Strong Bones for You and Your Baby

There are actions you can take to keep your bones strong during and after pregnancy and to make sure that your growing baby builds strong bones, too. Eating a bone- healthy diet during pregnancy and breastfeeding is very important. There are programs that can help you get the foods you and your baby need to eat a bone-healthy diet. These foods provide calcium, vitamin D, calories, protein, and colorful fruits and vegetables.


Getting enough calcium is necessary during pregnancy and after your baby is born so your baby's bones will grow in density (thickness) and to help keep your bones strong, too!

Foods that are rich in calcium include:

  • Dairy products: milk and cheese
  • Non-dairy beverages with calcium added: calcium fortified juices or calcium fortified soy beverages
  • Green leafy vegetables: bok choy, broccoli and broccoli rabe, dandelion greens, collard greens, kale, mustard greens, and turnip greens
  • Cereal with calcium added
  • Tofu with calcium added

To make sure that you get enough calcium:

  • Be sure to include foods that can help you get 3 to 4 servings of calcium rich foods each day.
  • Have a calcium rich food at each meal and snack because your body uses calcium best when it is eaten at different times during the day.
  • Speak to your healthcare provider if you think you do not get enough calcium in your diet. Your healthcare provider will help you decide if a calcium supplement is needed, how much is needed, and which supplement is right for you.

Vitamin D

During pregnancy and after your baby's birth you need enough vitamin D to keep your bones strong and to make sure your baby's bones grow strong.

  • You need 600 IU (International Units) of Vitamin D each day during pregnancy and breastfeeding. An 8-ounce cup of milk, juice, or soy beverage with vitamin D added. To get the recommended amount of vitamin D, you should drink 6 cups of these beverages each day.
  • Many women cannot get the recommended amount of vitamin D from diet alone. During pregnancy and while breastfeeding, it is important to take a prenatal vitamin to get the recommended amount of vitamin D as well as other important nutrients. During the first year of life, your baby needs 400IU of vitamin D each day to build strong bones.
  • If you choose to bottle feed your baby, it is important to know that most infant formulas have 400IU of vitamin D in each quart (32 ounces). If your baby is drinking less than one quart of formula daily, additional vitamin D is necessary. Speak to your baby's healthcare provider to discuss how much formula your baby drinks and to find out if vitamin D drops are needed. You may need a prescription.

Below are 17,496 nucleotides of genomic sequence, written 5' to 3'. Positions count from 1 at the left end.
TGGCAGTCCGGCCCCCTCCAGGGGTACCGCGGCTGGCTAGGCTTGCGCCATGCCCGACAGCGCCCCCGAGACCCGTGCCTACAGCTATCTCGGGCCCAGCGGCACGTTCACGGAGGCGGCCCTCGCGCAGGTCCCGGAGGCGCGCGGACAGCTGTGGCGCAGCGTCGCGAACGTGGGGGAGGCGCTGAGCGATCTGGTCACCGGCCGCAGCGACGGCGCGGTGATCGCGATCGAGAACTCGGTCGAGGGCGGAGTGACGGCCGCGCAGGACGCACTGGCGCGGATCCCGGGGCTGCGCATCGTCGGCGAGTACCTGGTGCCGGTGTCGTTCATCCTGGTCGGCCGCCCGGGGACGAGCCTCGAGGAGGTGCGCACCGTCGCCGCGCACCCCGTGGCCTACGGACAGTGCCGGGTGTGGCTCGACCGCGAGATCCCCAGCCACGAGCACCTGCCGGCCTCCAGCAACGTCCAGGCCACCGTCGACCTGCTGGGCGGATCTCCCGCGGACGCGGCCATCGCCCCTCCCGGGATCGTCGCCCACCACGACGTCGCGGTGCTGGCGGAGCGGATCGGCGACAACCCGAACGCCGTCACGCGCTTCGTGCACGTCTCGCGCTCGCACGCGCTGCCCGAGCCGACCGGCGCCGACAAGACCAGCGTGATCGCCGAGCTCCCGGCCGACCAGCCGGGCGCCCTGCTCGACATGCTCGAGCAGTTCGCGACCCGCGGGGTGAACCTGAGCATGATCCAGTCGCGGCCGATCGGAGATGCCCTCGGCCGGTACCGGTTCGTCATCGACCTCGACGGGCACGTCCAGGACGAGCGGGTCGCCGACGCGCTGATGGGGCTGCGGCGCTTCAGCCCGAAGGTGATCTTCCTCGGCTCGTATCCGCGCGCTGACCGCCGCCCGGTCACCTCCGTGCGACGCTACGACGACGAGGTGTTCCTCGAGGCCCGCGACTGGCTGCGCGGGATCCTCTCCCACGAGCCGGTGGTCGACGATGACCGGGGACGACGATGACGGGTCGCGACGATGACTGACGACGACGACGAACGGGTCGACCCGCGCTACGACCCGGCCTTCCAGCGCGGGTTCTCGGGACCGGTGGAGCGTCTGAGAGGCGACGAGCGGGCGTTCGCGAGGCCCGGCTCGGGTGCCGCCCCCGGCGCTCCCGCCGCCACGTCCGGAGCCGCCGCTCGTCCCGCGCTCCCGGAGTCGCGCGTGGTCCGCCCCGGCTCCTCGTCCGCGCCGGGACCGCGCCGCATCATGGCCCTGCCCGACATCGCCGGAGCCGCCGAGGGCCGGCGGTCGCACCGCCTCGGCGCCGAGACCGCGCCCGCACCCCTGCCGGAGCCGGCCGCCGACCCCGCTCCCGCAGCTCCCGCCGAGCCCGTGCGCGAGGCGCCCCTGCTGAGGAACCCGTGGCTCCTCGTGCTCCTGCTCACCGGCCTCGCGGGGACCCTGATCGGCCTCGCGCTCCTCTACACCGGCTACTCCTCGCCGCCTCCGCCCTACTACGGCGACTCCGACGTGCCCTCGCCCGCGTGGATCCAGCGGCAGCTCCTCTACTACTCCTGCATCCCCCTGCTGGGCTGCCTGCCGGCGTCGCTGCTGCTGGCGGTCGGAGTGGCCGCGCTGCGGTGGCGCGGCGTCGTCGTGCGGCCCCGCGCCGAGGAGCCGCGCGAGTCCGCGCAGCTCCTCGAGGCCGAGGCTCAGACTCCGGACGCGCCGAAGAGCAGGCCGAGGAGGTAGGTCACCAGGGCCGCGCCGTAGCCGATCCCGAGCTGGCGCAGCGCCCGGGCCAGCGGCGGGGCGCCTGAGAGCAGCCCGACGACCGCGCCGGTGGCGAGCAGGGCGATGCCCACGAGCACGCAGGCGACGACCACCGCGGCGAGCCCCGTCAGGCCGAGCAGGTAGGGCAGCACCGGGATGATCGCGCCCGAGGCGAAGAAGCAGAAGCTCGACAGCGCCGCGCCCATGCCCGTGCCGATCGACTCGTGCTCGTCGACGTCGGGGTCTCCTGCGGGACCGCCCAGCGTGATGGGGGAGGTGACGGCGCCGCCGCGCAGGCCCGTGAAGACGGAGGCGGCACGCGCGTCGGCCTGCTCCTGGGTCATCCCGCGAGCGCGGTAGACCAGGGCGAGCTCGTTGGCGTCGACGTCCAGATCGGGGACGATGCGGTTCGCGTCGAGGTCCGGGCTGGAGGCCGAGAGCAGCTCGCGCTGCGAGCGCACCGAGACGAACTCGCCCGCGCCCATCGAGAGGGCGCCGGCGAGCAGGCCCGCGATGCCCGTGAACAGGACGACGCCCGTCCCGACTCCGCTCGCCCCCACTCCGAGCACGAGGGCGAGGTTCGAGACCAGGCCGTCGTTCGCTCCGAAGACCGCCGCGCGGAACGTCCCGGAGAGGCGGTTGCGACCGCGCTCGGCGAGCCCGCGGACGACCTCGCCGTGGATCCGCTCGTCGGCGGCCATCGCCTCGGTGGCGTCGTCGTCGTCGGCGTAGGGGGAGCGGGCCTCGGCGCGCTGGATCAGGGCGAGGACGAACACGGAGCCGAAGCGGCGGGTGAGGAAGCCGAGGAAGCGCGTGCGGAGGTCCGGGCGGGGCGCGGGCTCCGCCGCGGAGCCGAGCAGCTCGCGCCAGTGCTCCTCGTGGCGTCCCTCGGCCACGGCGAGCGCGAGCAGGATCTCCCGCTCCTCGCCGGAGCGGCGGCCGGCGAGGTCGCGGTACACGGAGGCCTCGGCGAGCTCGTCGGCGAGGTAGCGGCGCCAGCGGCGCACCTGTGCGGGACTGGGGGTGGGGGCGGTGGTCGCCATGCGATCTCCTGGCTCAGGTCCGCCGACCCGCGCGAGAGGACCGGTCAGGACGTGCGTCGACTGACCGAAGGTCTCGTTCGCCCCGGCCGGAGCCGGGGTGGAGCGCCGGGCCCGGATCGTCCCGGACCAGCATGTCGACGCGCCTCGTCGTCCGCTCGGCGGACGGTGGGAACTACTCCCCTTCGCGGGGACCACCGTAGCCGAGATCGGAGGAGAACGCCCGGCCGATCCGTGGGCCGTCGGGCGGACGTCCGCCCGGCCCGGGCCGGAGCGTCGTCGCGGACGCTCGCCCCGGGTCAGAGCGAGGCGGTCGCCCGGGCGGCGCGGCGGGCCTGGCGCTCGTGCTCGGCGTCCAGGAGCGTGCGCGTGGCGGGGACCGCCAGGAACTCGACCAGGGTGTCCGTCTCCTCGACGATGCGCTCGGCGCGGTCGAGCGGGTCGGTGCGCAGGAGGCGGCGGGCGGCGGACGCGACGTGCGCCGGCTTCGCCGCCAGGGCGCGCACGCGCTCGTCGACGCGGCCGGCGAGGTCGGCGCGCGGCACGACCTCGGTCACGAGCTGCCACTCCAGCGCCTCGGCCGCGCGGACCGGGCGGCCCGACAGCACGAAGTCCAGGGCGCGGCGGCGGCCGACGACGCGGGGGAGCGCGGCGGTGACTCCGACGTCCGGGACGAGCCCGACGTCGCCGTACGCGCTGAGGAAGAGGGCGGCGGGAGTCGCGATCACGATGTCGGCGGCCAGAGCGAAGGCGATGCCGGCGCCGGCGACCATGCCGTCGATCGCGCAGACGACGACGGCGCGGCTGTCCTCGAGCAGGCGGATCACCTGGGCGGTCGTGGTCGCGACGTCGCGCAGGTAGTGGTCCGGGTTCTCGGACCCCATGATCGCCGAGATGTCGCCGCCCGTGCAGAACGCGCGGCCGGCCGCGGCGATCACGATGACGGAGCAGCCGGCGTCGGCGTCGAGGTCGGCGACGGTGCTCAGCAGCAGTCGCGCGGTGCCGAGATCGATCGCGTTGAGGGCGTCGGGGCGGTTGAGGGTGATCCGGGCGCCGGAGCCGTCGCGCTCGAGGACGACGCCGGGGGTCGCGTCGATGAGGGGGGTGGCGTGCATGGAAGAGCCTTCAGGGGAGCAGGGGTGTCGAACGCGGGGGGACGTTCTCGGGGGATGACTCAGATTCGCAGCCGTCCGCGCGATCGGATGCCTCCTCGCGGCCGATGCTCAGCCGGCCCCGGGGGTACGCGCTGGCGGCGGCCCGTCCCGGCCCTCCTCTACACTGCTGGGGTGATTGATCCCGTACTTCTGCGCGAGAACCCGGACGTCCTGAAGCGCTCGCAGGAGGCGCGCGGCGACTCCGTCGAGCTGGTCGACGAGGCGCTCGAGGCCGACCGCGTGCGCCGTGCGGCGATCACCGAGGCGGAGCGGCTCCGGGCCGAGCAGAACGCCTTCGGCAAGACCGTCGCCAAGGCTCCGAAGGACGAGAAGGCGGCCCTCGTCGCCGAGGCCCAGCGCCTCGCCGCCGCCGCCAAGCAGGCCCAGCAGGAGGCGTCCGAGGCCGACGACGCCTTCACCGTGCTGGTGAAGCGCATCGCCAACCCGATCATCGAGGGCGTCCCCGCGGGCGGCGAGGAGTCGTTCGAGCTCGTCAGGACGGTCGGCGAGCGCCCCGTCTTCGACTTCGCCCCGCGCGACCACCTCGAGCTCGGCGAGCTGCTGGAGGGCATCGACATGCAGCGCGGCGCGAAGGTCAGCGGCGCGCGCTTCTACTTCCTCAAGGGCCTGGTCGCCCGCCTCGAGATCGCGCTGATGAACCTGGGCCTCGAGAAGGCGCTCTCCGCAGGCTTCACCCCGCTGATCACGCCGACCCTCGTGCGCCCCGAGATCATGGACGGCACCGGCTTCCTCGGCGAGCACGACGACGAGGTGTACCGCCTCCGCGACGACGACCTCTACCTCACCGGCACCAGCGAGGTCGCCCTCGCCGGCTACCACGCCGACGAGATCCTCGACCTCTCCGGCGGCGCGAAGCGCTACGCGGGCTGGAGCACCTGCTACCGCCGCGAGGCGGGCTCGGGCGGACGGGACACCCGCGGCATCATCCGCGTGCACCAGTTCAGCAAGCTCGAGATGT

• Breast milk is rich in nutrients and the preferred choice for infant feeding. Breastfed and partially breastfed babies may need to be given a supplement of drops containing 400IU of vitamin D. Drops need to be given for as long as you continue to breast feed or until your baby is weaned and drinks 1 quart (32 ounces) of formula each day. It is important to speak to your baby's healthcare provider to get a prescription for vitamin D drops.

When your baby is one year old, the recommendation for vitamin D increases to 600 IU each day. It is often hard for young children to get this much vitamin D in the food they eat. It is important to talk to your baby's healthcare provider to find out if a multivitamin is recommended.

Calories and Protein

You will want to include foods in your diet that provide the calories (energy) and protein you need during pregnancy and breastfeeding to fuel your body and to keep your bones and muscles strong. Programs like WIC (Women, Infants and Children's Supplemental Nutrition Program) provides milk, cheese, eggs, peanut butter, tofu, and beans as sources of protein.

Fruits and Vegetables

Eating more fruits and vegetables each day is good for your bones and for your overall health, too. It is best to choose a variety of colorful fruits and vegetables. Darkly colored vegetables and fruits tend to be richer in nutrients.

Actions for Strong Bones

Besides eating a bone-healthy diet, there are other actions you can take to keep your bones and your baby's bones strong.

  • Don't smoke and if you do smoke, find out how to quit by calling The New York Smokers Quitline at 1-866-NY-QUITS.
  • Avoid drinking alcoholic beverages during pregnancy and while breastfeeding.
  • Move more – Be physically active each day following the guidelines of your healthcare provider during and after pregnancy.
  • The Women, Infants and Children Program (WIC) provides supplemental healthy foods, health and nutrition information and referral sources. For more information call the Growing Up Healthy Hotline 1-800-522-5006.

At your next visit, speak to your healthcare provider about how to keep your bones and your baby's bones strong for life. For more information visit the New York State Osteoporosis Prevention Education Program (NYSOPEP) website, , Your Resource for Healthy Bones.

©NYSOPEP, 2012